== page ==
ST. PETERSBURG — Major League Baseball told teams and players this week to be ready to report to spring training as planned next month in camps across Florida and Arizona.
Unless they tell them not to.
As of now, the league plans for camps to open in mid-February, the season to start on time on April 1 and a full 162-game schedule to be played.
But as with everything else during the coronavirus pandemic, that is subject to change — especially if positive tests continue to spike.
In the meantime, players are scrambling to book spring training housing, with instructions from their teams to seek refundable deposits or out clauses in the leases. Coaches are setting up practice schedules without knowing how many players will be in camp. Team officials are anticipating how to implement COVID-19 protocols expected to be more restrictive than during the 2020 season.
And there are still whispers that the league is hoping to push the whole thing back a month or so, figuring it will be better for health and safety, as well as business.
“We’re preparing,” Rays travel and logistics director Chris Westmoreland said. “And we’ve got to be prepared for anything.”
With just over 30 days until Rays pitchers and catchers are slated for their Feb. 18 opening workout in Port Charlotte, there is a lot they — and those with the other 29 teams — don’t know, much to their frustration. Here are some questions, and a few answers.
How different will this spring be?
We’ll know more in the next few weeks as rules are set on things like camp roster size and distancing requirements on the fields.
But it’s definitely going to be different.
And right from the start, as players — with a few exceptions, such as injury rehabs — are not allowed to show up in Port Charlotte or Tropicana Field for the usual weeks of early workouts.
Also, the lower-level minor-leaguers, from Double-A down, won’t be there. To have more space on the fields and in the buildings, only major-league and Triple-A players will report to camp.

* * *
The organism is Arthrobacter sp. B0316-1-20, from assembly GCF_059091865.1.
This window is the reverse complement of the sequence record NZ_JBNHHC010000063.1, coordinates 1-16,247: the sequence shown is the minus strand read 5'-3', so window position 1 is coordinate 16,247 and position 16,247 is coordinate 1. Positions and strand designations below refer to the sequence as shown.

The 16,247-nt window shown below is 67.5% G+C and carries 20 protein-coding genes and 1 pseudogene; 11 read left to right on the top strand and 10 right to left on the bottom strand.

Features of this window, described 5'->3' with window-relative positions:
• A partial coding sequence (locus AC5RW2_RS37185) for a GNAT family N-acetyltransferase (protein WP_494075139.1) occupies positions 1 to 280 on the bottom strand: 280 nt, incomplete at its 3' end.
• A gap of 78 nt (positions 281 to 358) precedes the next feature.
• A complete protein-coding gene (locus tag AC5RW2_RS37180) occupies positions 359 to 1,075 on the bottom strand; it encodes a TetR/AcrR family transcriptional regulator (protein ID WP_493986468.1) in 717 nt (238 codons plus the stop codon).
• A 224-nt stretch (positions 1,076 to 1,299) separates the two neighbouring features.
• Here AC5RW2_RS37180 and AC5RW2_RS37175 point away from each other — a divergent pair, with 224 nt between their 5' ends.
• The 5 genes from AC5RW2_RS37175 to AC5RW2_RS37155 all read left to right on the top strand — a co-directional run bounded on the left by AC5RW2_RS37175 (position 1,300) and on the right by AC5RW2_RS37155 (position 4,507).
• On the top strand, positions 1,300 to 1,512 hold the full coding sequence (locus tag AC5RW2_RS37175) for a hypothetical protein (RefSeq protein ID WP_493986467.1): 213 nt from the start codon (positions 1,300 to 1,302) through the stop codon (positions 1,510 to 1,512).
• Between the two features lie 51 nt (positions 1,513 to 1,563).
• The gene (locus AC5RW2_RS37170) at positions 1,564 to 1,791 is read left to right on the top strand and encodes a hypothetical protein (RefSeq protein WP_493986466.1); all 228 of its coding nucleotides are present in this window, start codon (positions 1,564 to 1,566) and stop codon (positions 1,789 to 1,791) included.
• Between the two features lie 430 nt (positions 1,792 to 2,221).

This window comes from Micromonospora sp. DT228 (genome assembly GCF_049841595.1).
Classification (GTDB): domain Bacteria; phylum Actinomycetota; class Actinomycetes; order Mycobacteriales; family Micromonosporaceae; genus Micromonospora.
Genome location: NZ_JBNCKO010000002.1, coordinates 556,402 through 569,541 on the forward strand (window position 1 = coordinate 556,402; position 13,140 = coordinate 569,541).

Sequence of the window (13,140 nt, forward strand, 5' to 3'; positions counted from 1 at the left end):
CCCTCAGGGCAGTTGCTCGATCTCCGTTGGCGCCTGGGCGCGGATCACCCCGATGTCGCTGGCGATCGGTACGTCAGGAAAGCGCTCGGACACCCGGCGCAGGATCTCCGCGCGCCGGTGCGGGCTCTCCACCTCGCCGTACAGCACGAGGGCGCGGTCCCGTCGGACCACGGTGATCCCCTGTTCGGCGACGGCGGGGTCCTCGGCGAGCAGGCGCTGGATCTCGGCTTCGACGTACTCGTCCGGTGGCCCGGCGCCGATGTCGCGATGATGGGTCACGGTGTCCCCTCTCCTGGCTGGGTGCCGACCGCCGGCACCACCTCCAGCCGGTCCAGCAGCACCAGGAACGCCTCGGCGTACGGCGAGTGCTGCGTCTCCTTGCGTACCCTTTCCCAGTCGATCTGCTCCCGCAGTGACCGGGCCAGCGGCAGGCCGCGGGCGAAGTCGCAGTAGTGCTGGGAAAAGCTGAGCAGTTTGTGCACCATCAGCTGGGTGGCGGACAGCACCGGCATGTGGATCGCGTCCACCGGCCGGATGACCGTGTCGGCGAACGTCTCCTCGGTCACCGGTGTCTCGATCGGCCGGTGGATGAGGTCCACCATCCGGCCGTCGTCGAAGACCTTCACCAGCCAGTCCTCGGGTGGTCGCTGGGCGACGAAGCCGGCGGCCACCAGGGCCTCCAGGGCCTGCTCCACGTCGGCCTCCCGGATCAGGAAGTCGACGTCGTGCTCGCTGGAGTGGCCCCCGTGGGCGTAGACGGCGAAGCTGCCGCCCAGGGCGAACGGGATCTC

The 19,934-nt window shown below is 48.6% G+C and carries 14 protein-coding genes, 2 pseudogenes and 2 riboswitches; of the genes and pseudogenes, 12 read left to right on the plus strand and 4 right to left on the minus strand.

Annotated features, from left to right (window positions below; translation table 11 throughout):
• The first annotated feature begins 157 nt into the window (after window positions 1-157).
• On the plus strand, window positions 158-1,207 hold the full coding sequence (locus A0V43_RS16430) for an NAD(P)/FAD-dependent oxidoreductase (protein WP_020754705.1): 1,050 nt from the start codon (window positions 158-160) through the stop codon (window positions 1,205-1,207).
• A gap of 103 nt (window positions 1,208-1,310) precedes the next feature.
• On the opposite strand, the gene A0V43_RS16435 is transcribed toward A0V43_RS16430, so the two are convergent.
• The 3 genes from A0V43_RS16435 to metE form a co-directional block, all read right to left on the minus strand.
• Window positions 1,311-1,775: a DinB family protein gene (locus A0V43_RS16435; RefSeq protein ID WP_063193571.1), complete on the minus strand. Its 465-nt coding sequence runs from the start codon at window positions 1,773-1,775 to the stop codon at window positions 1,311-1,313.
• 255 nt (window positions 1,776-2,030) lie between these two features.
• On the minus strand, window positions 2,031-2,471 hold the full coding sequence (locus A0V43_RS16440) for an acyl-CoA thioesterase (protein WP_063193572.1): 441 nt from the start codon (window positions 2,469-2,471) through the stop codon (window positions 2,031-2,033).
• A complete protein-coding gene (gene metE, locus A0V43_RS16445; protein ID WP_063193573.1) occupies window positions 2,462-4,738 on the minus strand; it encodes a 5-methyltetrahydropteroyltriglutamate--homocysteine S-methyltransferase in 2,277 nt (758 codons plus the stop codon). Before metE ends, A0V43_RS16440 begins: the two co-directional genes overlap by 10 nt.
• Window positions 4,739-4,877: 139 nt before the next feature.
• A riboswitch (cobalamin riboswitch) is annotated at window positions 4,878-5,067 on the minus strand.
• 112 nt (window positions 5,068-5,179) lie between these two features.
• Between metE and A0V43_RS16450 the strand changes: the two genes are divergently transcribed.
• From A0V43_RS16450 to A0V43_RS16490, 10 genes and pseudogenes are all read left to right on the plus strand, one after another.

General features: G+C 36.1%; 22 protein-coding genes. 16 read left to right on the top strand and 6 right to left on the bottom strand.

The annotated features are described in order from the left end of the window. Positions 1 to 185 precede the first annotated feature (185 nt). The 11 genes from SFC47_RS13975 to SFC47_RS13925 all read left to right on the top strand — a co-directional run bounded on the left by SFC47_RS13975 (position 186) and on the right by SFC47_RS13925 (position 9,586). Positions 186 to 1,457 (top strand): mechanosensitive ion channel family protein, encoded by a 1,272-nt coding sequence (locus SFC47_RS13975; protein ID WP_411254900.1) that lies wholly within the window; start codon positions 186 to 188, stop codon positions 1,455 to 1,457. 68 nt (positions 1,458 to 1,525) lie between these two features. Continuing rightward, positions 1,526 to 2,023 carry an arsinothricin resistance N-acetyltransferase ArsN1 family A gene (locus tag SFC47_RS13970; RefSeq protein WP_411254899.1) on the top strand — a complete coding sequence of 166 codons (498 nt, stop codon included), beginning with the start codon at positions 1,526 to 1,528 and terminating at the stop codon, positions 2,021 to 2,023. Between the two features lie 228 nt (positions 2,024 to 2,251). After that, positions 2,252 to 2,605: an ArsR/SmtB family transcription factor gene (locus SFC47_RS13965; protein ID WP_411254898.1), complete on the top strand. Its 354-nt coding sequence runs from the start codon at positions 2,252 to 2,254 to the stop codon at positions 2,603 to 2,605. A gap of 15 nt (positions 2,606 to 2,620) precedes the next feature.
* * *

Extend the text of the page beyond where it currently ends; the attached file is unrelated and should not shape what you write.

“Minor-league” spring training won’t start until the big-league Triple-A teams break camp at the end of March. As a result, the start of the Double-A and Class A seasons will be delayed. (Unclear is whether this will prevent young prospects — such as, say, Wander Franco — to be invited to big-league camp if they are likely headed to Double-A.)
Caps on how many players, as well as coaches and team executives, camp be in camp will impact the Rays’ plans. Limits on how many players can work out together — such as eight pitchers throwing side by side as usual, or six players taking turns in the batting cages — would change daily work schedules. How lockers have to be spaced can alter daily meetings, as well as the team-building that occurs in the spring.
And that’s the small stuff. What if MLB decides teams only will play three to four exhibitions a week, as has been kicked around? Or games being reduced to seven innings, since they won’t have low-level minor-leaguers to fill in?
What about fans?
Though the Rays are making plans to host fans (in limited numbers and distanced seating pods) for the regular season that starts in April, they have not decided about spring games in Port Charlotte.
The first game is set for Feb. 27, but they may not make a decision for awhile. The coronavirus numbers in the area, the health of their players and the setup for camp all could be factors in their decision.
MLB has told teams they are allowed to have a limited number of mask-wearing fans at exhibitions if permitted to do so under governmental rules at their spring sites. Under a similar pods-seating plan and using the berm and boardwalk, the Rays could probably accommodate around 2,000 fans at Charlotte Sports Park.